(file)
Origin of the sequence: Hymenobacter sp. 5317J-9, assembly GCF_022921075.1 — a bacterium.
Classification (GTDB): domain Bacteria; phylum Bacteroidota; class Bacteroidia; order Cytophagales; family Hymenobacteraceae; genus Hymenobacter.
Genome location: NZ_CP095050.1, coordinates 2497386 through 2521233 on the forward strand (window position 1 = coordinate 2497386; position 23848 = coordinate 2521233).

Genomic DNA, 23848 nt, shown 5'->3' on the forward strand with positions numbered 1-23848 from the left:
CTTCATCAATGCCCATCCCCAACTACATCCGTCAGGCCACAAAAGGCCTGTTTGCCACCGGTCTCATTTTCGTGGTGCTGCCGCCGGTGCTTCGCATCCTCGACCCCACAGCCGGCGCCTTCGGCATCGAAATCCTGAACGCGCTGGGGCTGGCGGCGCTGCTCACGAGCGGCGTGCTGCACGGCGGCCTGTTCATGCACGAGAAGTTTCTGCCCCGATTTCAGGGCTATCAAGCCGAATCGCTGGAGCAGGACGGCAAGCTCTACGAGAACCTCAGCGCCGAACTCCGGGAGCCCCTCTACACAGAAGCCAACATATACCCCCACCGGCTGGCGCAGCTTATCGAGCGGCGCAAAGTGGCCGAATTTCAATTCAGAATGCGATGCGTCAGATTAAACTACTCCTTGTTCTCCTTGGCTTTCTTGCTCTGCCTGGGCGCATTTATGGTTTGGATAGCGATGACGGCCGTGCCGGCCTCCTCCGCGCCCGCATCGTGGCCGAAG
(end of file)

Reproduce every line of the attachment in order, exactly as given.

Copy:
Origin of the sequence: Hymenobacter sp. 5317J-9, assembly GCF_022921075.1 — a bacterium.
Classification (GTDB): domain Bacteria; phylum Bacteroidota; class Bacteroidia; order Cytophagales; family Hymenobacteraceae; genus Hymenobacter.
Genome location: NZ_CP095050.1, coordinates 2497386 through 2521233 on the forward strand (window position 1 = coordinate 2497386; position 23848 = coordinate 2521233).

Genomic DNA, 23848 nt, shown 5'->3' on the forward strand with positions numbered 1-23848 from the left:
CTTCATCAATGCCCATCCCCAACTACATCCGTCAGGCCACAAAAGGCCTGTTTGCCACCGGTCTCATTTTCGTGGTGCTGCCGCCGGTGCTTCGCATCCTCGACCCCACAGCCGGCGCCTTCGGCATCGAAATCCTGAACGCGCTGGGGCTGGCGGCGCTGCTCACGAGCGGCGTGCTGCACGGCGGCCTGTTCATGCACGAGAAGTTTCTGCCCCGATTTCAGGGCTATCAAGCCGAATCGCTGGAGCAGGACGGCAAGCTCTACGAGAACCTCAGCGCCGAACTCCGGGAGCCCCTCTACACAGAAGCCAACATATACCCCCACCGGCTGGCGCAGCTTATCGAGCGGCGCAAAGTGGCCGAATTTCAATTCAGAATGCGATGCGTCAGATTAAACTACTCCTTGTTCTCCTTGGCTTTCTTGCTCTGCCTGGGCGCATTTATGGTTTGGATAGCGATGACGGCCGTGCCGGCCTCCTCCGCGCCCGCATCGTGGCCGAAG